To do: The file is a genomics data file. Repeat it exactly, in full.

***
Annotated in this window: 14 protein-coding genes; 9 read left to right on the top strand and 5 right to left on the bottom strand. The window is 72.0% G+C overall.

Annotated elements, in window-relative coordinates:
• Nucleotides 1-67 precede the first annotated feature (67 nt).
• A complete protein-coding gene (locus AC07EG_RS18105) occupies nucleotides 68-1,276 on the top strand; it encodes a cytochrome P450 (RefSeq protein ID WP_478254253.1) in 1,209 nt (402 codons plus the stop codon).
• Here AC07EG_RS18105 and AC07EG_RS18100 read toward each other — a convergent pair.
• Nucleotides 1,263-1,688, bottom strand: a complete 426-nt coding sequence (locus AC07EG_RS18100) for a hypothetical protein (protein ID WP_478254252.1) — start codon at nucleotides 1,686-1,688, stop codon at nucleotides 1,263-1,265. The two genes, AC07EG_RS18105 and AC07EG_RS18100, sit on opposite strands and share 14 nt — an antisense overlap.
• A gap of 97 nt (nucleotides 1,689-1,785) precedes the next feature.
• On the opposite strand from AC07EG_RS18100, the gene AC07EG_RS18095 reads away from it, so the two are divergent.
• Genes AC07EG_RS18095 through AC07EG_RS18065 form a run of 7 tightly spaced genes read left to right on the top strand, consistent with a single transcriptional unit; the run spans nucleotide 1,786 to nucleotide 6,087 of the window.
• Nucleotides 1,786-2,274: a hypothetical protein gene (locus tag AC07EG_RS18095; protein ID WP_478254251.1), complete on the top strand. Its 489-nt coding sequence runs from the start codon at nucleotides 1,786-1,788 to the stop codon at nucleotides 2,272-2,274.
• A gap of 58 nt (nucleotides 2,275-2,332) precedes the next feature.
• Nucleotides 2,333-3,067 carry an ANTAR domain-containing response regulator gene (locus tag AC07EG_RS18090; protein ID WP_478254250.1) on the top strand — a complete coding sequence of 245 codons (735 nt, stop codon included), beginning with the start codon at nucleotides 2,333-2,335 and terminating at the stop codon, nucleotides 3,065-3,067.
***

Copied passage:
Annotated in this window: 14 protein-coding genes; 9 read left to right on the top strand and 5 right to left on the bottom strand. The window is 72.0% G+C overall.

Annotated elements, in window-relative coordinates:
• Nucleotides 1-67 precede the first annotated feature (67 nt).
• A complete protein-coding gene (locus AC07EG_RS18105) occupies nucleotides 68-1,276 on the top strand; it encodes a cytochrome P450 (RefSeq protein ID WP_478254253.1) in 1,209 nt (402 codons plus the stop codon).
• Here AC07EG_RS18105 and AC07EG_RS18100 read toward each other — a convergent pair.
• Nucleotides 1,263-1,688, bottom strand: a complete 426-nt coding sequence (locus AC07EG_RS18100) for a hypothetical protein (protein ID WP_478254252.1) — start codon at nucleotides 1,686-1,688, stop codon at nucleotides 1,263-1,265. The two genes, AC07EG_RS18105 and AC07EG_RS18100, sit on opposite strands and share 14 nt — an antisense overlap.
• A gap of 97 nt (nucleotides 1,689-1,785) precedes the next feature.
• On the opposite strand from AC07EG_RS18100, the gene AC07EG_RS18095 reads away from it, so the two are divergent.
• Genes AC07EG_RS18095 through AC07EG_RS18065 form a run of 7 tightly spaced genes read left to right on the top strand, consistent with a single transcriptional unit; the run spans nucleotide 1,786 to nucleotide 6,087 of the window.
• Nucleotides 1,786-2,274: a hypothetical protein gene (locus tag AC07EG_RS18095; protein ID WP_478254251.1), complete on the top strand. Its 489-nt coding sequence runs from the start codon at nucleotides 1,786-1,788 to the stop codon at nucleotides 2,272-2,274.
• A gap of 58 nt (nucleotides 2,275-2,332) precedes the next feature.
• Nucleotides 2,333-3,067 carry an ANTAR domain-containing response regulator gene (locus tag AC07EG_RS18090; protein ID WP_478254250.1) on the top strand — a complete coding sequence of 245 codons (735 nt, stop codon included), beginning with the start codon at nucleotides 2,333-2,335 and terminating at the stop codon, nucleotides 3,065-3,067.